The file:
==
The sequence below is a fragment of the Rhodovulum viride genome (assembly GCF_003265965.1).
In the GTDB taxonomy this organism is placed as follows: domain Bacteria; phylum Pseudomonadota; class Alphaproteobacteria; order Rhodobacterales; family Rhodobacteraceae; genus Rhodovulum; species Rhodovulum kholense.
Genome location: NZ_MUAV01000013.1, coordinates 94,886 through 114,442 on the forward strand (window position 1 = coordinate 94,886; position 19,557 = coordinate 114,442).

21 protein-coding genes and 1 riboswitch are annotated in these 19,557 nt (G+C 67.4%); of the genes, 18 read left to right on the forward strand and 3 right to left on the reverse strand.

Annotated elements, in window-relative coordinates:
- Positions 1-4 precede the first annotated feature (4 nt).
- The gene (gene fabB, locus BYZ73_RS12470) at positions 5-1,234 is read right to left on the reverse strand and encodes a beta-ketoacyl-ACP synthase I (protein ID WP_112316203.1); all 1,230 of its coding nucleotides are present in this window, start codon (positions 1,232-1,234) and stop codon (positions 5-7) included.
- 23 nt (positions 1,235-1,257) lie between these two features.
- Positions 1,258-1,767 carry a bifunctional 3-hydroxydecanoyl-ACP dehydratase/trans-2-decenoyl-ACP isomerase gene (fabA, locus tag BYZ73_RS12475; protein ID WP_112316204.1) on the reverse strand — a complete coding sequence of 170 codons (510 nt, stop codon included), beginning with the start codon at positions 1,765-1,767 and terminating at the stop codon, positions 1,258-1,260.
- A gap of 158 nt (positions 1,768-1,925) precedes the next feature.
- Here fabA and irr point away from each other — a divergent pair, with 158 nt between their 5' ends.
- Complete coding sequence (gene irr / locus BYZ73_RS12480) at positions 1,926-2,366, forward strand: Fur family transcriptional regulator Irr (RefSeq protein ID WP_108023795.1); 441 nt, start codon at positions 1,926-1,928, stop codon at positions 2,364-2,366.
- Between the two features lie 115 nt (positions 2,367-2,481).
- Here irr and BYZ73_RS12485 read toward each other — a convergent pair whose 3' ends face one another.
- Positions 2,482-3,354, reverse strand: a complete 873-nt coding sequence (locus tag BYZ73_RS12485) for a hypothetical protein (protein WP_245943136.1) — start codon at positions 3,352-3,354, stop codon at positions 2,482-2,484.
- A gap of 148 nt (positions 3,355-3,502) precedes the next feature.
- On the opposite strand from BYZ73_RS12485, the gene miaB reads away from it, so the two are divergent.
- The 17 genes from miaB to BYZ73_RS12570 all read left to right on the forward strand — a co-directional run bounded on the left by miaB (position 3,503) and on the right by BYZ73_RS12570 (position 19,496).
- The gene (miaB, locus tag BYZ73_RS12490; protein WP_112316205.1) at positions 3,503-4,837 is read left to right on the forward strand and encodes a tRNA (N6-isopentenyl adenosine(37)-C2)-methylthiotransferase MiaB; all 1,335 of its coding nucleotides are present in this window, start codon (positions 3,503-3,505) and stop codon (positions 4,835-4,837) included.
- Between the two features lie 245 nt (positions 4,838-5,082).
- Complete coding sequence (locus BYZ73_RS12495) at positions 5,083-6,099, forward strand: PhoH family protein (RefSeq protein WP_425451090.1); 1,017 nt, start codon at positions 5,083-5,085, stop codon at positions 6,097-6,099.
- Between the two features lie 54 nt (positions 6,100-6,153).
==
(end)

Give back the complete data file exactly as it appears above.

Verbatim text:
The sequence below is a fragment of the Rhodovulum viride genome (assembly GCF_003265965.1).
In the GTDB taxonomy this organism is placed as follows: domain Bacteria; phylum Pseudomonadota; class Alphaproteobacteria; order Rhodobacterales; family Rhodobacteraceae; genus Rhodovulum; species Rhodovulum kholense.
Genome location: NZ_MUAV01000013.1, coordinates 94,886 through 114,442 on the forward strand (window position 1 = coordinate 94,886; position 19,557 = coordinate 114,442).

21 protein-coding genes and 1 riboswitch are annotated in these 19,557 nt (G+C 67.4%); of the genes, 18 read left to right on the forward strand and 3 right to left on the reverse strand.

Annotated elements, in window-relative coordinates:
- Positions 1-4 precede the first annotated feature (4 nt).
- The gene (gene fabB, locus BYZ73_RS12470) at positions 5-1,234 is read right to left on the reverse strand and encodes a beta-ketoacyl-ACP synthase I (protein ID WP_112316203.1); all 1,230 of its coding nucleotides are present in this window, start codon (positions 1,232-1,234) and stop codon (positions 5-7) included.
- 23 nt (positions 1,235-1,257) lie between these two features.
- Positions 1,258-1,767 carry a bifunctional 3-hydroxydecanoyl-ACP dehydratase/trans-2-decenoyl-ACP isomerase gene (fabA, locus tag BYZ73_RS12475; protein ID WP_112316204.1) on the reverse strand — a complete coding sequence of 170 codons (510 nt, stop codon included), beginning with the start codon at positions 1,765-1,767 and terminating at the stop codon, positions 1,258-1,260.
- A gap of 158 nt (positions 1,768-1,925) precedes the next feature.
- Here fabA and irr point away from each other — a divergent pair, with 158 nt between their 5' ends.
- Complete coding sequence (gene irr / locus BYZ73_RS12480) at positions 1,926-2,366, forward strand: Fur family transcriptional regulator Irr (RefSeq protein ID WP_108023795.1); 441 nt, start codon at positions 1,926-1,928, stop codon at positions 2,364-2,366.
- Between the two features lie 115 nt (positions 2,367-2,481).
- Here irr and BYZ73_RS12485 read toward each other — a convergent pair whose 3' ends face one another.
- Positions 2,482-3,354, reverse strand: a complete 873-nt coding sequence (locus tag BYZ73_RS12485) for a hypothetical protein (protein WP_245943136.1) — start codon at positions 3,352-3,354, stop codon at positions 2,482-2,484.
- A gap of 148 nt (positions 3,355-3,502) precedes the next feature.
- On the opposite strand from BYZ73_RS12485, the gene miaB reads away from it, so the two are divergent.
- The 17 genes from miaB to BYZ73_RS12570 all read left to right on the forward strand — a co-directional run bounded on the left by miaB (position 3,503) and on the right by BYZ73_RS12570 (position 19,496).
- The gene (miaB, locus tag BYZ73_RS12490; protein WP_112316205.1) at positions 3,503-4,837 is read left to right on the forward strand and encodes a tRNA (N6-isopentenyl adenosine(37)-C2)-methylthiotransferase MiaB; all 1,335 of its coding nucleotides are present in this window, start codon (positions 3,503-3,505) and stop codon (positions 4,835-4,837) included.
- Between the two features lie 245 nt (positions 4,838-5,082).
- Complete coding sequence (locus BYZ73_RS12495) at positions 5,083-6,099, forward strand: PhoH family protein (RefSeq protein WP_425451090.1); 1,017 nt, start codon at positions 5,083-5,085, stop codon at positions 6,097-6,099.
- Between the two features lie 54 nt (positions 6,100-6,153).